Satya means being truthful in one’s thoughts speech and actions. The word is derived from ‘sat’, the direct translation is ‘true essence’.
I have been a searcher of satya long before being a yogi. I was the kind of kid that kept asking why, with parents who kept telling me not to believe everything that was written down (given that the only founts of truth back then were my parents, and books and papers, their view felt kind of biased, and a little bit deceitful). Which makes me direct, and sometimes a little rude in other people’s eyes. Ask my parents.
What is truth?
Your child (or someone else’s) will ask you at some point that philosophical question – why tell the truth? You and your friends may even have a few late night conversations full of red wine philosophy on this very topic. You will have a conversation, at least 10 times today (so say the truth psychologists) that will involve you deciding whether to tell the truth. Or not.
“Have you thought about what you mean when you say to someone, tell me the truth?”
I spent part of my university time, studying philosophy (economics, which will make other philosophers squeal, but there you go). There are three major ways you confirm truth for your self and judge others by it:
1 – truth is a ‘fact’ confirmed by ‘objective evidence’. If something is a fact, it is real and therefore the truth. The sun rises and sets is a truth, based on this concept. But some truths can change – what is once a fact becomes a falsehood. Telling someone not to smoke dope because it is illegal for example, is no longer a truth in many places in the USA. But is a truth in Australia. What we know now about world markets is far different from what we know about them even 20 years ago. Basing your truth on facts may be shaky ground, if the other person has different but also verifiable facts to back their ideas up. And not everything in the world is able to be objectively proven. Like feelings and ideas, for example.
2 – a truth is a truth, if it is part of a coherent system of beliefs. Truth maintains its integrity because it is supported by a host of other beliefs that reinforce and validate it.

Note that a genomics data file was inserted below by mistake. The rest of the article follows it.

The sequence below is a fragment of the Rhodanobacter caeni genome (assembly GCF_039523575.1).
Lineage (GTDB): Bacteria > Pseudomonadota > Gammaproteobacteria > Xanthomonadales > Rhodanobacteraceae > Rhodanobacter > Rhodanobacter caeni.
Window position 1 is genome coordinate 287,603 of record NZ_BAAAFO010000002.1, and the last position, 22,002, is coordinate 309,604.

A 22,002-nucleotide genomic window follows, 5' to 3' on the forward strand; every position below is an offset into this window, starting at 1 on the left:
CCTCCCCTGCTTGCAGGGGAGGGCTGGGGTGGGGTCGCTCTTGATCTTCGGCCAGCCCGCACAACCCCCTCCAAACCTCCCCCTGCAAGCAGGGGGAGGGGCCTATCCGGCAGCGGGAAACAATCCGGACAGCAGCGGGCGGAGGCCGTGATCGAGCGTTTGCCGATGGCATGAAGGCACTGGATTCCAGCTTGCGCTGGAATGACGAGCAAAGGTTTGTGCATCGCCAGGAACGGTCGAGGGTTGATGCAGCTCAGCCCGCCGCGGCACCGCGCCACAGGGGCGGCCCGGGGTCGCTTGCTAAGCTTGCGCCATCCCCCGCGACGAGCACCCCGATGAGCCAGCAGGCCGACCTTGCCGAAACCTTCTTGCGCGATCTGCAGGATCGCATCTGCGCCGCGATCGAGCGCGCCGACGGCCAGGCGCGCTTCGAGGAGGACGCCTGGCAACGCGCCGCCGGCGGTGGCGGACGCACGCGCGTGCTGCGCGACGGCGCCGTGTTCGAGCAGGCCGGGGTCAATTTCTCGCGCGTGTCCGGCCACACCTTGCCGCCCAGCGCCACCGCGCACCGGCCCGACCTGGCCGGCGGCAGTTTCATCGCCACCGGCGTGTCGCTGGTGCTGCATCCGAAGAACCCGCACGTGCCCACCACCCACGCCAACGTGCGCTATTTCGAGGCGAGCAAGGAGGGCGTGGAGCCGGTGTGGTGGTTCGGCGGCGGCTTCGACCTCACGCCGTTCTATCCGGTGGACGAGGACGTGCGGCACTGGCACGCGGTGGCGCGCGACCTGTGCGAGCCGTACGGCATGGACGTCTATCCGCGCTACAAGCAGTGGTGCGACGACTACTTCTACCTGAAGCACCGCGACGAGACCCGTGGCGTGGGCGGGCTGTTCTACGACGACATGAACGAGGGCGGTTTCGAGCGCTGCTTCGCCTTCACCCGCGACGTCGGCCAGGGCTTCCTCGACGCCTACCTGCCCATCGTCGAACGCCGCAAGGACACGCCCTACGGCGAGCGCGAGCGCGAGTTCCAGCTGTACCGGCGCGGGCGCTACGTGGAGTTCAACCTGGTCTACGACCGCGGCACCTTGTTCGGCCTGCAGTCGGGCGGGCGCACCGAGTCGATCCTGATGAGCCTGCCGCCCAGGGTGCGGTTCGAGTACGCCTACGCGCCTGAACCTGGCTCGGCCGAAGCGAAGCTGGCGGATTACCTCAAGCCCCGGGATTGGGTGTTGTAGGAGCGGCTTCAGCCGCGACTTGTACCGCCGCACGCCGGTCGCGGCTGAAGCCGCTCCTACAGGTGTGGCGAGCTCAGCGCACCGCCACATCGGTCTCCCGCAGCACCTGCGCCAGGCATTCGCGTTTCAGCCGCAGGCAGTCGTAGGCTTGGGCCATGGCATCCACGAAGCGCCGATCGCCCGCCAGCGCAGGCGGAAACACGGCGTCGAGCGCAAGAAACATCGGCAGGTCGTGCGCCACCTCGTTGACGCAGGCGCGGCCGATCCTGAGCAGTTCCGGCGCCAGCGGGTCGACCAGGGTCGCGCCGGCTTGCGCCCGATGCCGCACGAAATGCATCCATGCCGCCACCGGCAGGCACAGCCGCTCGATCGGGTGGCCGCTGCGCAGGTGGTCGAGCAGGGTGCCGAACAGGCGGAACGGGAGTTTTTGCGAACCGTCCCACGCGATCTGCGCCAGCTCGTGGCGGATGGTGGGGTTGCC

For example, if you believe shooting animals is your human right, then you probably believe owning guns is OK. Truth here is coherent, and logically linked. Rarely based on facts (although facts are sometimes used to support the view – just remember, lies, lies and damned statistics). These truths invariably have chinks in their armour, for example, if owning a gun is OK, and shooting animals is OK, when is not owning a gun OK? (none, even if there is evidence to the contrary, this is the essential position of the NRA in the USA). Basing your truth only this, creates frame blindness, an inability to see another person’s point of view.
3 – truth is more likely to be a truth, if it can be maintained with integrity over long periods of time. They can be based on facts or a system of beliefs, or both. This is the heart of spiritual practice. 1 and 2 above are just fluctuations of the mind, says the Buddhist yogis. How to care for yourself, and others, be mindful of you and what is around you, are such truths.
“This is the basis of satya. If truth crumbles under scrutiny, then it is not a real ‘truth’.”
What I see happening today is the introduction of smellier versions of truth and a reduction of satya. Truth has been devalued. My concern about the low currency of truth has many global examples. One of them is the US Presidential election and its consequences.
Donald Trump, America’s current presidential elect, has made telling the truth out of date, irrelevant and even ‘too intellectual’.
He kicked off his campaign accusing Mexico of sending rapists and criminals to America, commenting pregnancy was an inconvenience to employers, equal rights have gone too far, the list was daily and endless. When the facts used by him to back up his view, were found to be wrong, his response was usually “my bad – I thought it was the truth when I said it”. His campaign was a series of one liners intended to deliver ‘truth’ as other people saw it – a set of beliefs that reinforced and supported a particular view.